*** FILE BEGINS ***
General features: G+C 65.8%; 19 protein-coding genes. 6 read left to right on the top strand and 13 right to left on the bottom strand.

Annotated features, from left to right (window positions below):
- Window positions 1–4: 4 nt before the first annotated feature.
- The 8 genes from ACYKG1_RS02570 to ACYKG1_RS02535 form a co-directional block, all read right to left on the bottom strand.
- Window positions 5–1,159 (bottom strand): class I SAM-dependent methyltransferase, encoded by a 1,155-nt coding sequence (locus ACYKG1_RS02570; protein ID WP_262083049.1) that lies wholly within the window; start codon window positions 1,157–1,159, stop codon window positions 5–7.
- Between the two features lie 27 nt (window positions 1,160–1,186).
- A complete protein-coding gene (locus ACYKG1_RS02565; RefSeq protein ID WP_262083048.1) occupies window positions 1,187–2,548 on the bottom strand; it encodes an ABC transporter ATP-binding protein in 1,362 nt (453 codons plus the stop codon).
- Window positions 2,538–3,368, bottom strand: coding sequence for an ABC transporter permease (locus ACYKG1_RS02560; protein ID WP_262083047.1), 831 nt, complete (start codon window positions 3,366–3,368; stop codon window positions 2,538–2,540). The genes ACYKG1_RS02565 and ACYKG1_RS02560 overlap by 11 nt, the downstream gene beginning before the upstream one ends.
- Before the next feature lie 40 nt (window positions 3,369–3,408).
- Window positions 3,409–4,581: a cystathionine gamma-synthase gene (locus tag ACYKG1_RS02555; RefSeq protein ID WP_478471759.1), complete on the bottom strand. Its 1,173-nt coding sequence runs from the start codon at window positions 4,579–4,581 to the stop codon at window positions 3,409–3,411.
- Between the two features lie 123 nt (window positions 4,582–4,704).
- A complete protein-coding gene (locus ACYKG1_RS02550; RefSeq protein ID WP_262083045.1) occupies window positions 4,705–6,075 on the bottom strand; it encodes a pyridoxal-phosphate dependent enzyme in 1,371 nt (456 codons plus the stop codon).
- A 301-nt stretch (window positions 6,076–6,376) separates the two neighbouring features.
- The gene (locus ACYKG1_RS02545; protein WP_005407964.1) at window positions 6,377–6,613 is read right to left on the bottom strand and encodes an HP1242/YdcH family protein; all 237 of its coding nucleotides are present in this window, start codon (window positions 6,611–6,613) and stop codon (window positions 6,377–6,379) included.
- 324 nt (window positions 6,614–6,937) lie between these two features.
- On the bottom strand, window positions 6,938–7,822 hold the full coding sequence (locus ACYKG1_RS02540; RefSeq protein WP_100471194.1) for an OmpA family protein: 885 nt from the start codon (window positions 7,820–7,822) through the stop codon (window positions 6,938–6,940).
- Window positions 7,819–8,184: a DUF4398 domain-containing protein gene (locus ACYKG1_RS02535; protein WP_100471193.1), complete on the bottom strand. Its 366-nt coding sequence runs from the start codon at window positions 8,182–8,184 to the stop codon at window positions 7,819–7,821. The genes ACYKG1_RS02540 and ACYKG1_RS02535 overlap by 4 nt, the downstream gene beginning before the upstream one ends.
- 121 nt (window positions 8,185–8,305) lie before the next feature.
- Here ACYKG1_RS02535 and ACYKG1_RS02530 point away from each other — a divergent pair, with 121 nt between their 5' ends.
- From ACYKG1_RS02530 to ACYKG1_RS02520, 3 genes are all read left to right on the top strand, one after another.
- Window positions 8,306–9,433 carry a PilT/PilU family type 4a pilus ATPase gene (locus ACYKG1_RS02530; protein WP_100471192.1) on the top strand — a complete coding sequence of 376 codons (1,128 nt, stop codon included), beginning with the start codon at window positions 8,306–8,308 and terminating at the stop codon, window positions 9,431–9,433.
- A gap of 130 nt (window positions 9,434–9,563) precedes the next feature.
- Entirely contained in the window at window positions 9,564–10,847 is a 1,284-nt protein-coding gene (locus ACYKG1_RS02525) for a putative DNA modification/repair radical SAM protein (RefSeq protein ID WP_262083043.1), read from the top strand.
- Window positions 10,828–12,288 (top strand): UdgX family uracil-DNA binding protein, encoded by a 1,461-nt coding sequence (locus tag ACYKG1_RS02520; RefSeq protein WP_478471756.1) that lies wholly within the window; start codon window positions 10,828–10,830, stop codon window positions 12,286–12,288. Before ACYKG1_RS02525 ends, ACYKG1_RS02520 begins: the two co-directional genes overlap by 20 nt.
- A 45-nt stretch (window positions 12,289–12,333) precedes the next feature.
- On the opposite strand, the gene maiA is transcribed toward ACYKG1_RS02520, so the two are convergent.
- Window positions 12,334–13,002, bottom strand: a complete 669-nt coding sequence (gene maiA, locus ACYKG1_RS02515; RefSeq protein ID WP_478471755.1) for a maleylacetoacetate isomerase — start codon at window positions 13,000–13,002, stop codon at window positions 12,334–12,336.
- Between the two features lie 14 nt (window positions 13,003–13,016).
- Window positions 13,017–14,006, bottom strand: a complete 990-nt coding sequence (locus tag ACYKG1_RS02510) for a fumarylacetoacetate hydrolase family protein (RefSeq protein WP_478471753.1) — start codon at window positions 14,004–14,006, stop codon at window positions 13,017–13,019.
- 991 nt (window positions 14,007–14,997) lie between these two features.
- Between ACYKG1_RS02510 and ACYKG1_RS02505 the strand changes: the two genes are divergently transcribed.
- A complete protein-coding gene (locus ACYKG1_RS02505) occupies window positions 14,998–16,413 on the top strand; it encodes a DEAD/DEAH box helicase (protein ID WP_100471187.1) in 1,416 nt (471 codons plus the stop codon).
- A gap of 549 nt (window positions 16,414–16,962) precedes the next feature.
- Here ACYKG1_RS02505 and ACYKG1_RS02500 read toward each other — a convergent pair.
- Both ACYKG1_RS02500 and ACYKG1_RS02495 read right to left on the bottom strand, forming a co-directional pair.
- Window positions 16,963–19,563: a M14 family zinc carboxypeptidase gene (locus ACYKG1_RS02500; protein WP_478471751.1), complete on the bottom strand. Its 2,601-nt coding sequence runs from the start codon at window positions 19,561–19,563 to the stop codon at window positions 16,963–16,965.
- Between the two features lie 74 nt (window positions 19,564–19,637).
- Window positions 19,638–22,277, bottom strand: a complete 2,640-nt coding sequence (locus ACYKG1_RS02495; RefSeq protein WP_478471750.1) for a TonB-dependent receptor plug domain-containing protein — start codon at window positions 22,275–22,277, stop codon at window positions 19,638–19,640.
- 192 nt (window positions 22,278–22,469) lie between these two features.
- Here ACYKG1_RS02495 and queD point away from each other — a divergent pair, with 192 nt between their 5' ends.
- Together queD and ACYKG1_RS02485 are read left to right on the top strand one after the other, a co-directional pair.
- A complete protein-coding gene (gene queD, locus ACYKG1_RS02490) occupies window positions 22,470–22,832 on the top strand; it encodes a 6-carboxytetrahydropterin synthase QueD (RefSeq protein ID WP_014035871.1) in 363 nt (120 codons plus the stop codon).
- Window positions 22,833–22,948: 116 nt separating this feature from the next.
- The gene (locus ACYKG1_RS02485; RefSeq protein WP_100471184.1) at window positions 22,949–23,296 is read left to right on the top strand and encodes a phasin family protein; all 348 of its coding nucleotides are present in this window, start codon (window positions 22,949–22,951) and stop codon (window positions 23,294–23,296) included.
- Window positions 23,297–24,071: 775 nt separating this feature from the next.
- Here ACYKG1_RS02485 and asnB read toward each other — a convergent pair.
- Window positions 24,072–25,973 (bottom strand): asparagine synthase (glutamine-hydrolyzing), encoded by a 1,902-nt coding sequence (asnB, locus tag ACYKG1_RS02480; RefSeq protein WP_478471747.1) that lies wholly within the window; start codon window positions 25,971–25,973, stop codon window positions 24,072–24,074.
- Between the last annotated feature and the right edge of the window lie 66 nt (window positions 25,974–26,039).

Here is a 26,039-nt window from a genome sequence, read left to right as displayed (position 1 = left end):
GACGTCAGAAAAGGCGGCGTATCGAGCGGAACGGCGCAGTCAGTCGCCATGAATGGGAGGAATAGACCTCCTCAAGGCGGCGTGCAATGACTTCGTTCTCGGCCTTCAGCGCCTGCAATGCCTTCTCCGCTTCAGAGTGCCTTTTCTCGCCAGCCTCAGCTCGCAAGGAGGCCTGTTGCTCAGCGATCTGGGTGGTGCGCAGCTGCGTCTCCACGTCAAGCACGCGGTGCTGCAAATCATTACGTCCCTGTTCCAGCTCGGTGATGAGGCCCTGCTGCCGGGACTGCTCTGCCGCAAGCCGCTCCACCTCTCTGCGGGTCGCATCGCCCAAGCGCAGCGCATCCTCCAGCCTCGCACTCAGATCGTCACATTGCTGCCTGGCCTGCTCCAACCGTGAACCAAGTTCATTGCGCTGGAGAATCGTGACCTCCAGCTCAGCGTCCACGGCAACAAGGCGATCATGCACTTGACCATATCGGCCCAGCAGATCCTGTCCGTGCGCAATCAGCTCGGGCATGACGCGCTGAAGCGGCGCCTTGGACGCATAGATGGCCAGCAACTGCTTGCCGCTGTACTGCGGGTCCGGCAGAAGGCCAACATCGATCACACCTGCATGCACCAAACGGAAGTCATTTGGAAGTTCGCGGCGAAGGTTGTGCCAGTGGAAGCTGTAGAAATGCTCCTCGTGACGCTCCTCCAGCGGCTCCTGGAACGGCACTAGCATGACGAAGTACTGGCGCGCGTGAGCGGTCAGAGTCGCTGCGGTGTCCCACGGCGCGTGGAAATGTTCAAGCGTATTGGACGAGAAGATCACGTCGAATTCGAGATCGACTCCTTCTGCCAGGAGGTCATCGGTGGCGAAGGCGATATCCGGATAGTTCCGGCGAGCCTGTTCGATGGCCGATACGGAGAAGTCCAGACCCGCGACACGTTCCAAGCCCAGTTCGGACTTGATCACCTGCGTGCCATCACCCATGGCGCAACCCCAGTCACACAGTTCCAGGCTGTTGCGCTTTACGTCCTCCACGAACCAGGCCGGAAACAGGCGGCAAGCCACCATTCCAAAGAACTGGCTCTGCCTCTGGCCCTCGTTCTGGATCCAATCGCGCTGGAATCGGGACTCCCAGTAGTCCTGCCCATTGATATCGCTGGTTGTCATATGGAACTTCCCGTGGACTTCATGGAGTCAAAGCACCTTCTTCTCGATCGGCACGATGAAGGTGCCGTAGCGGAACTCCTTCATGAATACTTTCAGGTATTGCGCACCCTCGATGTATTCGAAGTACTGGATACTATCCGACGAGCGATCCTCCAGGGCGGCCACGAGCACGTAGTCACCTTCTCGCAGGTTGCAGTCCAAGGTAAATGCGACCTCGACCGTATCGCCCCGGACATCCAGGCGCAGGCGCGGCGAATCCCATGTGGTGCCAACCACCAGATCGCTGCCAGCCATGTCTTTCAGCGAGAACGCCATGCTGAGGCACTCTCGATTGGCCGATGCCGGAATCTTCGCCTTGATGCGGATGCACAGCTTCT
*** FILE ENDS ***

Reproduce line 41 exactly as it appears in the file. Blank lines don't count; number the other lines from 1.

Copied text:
- Together queD and ACYKG1_RS02485 are read left to right on the top strand one after the other, a co-directional pair.